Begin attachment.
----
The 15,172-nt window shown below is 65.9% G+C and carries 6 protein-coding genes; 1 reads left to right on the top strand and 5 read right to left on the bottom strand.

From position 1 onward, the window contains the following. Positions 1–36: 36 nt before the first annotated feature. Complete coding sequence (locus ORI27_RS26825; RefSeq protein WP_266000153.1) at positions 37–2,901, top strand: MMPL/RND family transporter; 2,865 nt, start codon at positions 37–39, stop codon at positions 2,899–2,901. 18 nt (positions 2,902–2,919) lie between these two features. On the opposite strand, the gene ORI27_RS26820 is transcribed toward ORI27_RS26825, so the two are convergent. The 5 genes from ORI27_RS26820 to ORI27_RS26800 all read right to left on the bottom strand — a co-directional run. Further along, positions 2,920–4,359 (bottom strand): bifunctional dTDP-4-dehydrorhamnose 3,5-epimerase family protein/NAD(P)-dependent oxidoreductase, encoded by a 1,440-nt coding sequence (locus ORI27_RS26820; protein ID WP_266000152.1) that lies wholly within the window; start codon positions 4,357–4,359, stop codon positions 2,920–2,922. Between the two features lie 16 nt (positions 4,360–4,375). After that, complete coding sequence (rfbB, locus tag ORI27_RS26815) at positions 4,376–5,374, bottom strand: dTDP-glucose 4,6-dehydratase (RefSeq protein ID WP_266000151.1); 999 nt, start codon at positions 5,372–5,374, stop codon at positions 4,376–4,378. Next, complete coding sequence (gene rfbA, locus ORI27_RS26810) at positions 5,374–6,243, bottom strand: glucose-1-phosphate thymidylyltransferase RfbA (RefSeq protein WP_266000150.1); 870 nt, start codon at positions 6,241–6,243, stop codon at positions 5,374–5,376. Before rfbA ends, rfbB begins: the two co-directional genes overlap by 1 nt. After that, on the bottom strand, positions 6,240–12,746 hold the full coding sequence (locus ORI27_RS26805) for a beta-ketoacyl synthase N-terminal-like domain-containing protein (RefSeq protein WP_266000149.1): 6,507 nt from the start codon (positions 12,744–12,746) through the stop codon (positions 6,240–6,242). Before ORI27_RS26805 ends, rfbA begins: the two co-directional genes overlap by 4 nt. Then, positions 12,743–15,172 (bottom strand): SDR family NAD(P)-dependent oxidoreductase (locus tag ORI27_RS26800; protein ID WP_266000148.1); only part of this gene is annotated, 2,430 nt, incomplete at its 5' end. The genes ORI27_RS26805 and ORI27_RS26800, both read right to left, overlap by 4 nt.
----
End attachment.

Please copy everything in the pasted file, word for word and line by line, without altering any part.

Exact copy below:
The 15,172-nt window shown below is 65.9% G+C and carries 6 protein-coding genes; 1 reads left to right on the top strand and 5 read right to left on the bottom strand.

From position 1 onward, the window contains the following. Positions 1–36: 36 nt before the first annotated feature. Complete coding sequence (locus ORI27_RS26825; RefSeq protein WP_266000153.1) at positions 37–2,901, top strand: MMPL/RND family transporter; 2,865 nt, start codon at positions 37–39, stop codon at positions 2,899–2,901. 18 nt (positions 2,902–2,919) lie between these two features. On the opposite strand, the gene ORI27_RS26820 is transcribed toward ORI27_RS26825, so the two are convergent. The 5 genes from ORI27_RS26820 to ORI27_RS26800 all read right to left on the bottom strand — a co-directional run. Further along, positions 2,920–4,359 (bottom strand): bifunctional dTDP-4-dehydrorhamnose 3,5-epimerase family protein/NAD(P)-dependent oxidoreductase, encoded by a 1,440-nt coding sequence (locus ORI27_RS26820; protein ID WP_266000152.1) that lies wholly within the window; start codon positions 4,357–4,359, stop codon positions 2,920–2,922. Between the two features lie 16 nt (positions 4,360–4,375). After that, complete coding sequence (rfbB, locus tag ORI27_RS26815) at positions 4,376–5,374, bottom strand: dTDP-glucose 4,6-dehydratase (RefSeq protein ID WP_266000151.1); 999 nt, start codon at positions 5,372–5,374, stop codon at positions 4,376–4,378. Next, complete coding sequence (gene rfbA, locus ORI27_RS26810) at positions 5,374–6,243, bottom strand: glucose-1-phosphate thymidylyltransferase RfbA (RefSeq protein WP_266000150.1); 870 nt, start codon at positions 6,241–6,243, stop codon at positions 5,374–5,376. Before rfbA ends, rfbB begins: the two co-directional genes overlap by 1 nt. After that, on the bottom strand, positions 6,240–12,746 hold the full coding sequence (locus ORI27_RS26805) for a beta-ketoacyl synthase N-terminal-like domain-containing protein (RefSeq protein WP_266000149.1): 6,507 nt from the start codon (positions 12,744–12,746) through the stop codon (positions 6,240–6,242). Before ORI27_RS26805 ends, rfbA begins: the two co-directional genes overlap by 4 nt. Then, positions 12,743–15,172 (bottom strand): SDR family NAD(P)-dependent oxidoreductase (locus tag ORI27_RS26800; protein ID WP_266000148.1); only part of this gene is annotated, 2,430 nt, incomplete at its 5' end. The genes ORI27_RS26805 and ORI27_RS26800, both read right to left, overlap by 4 nt.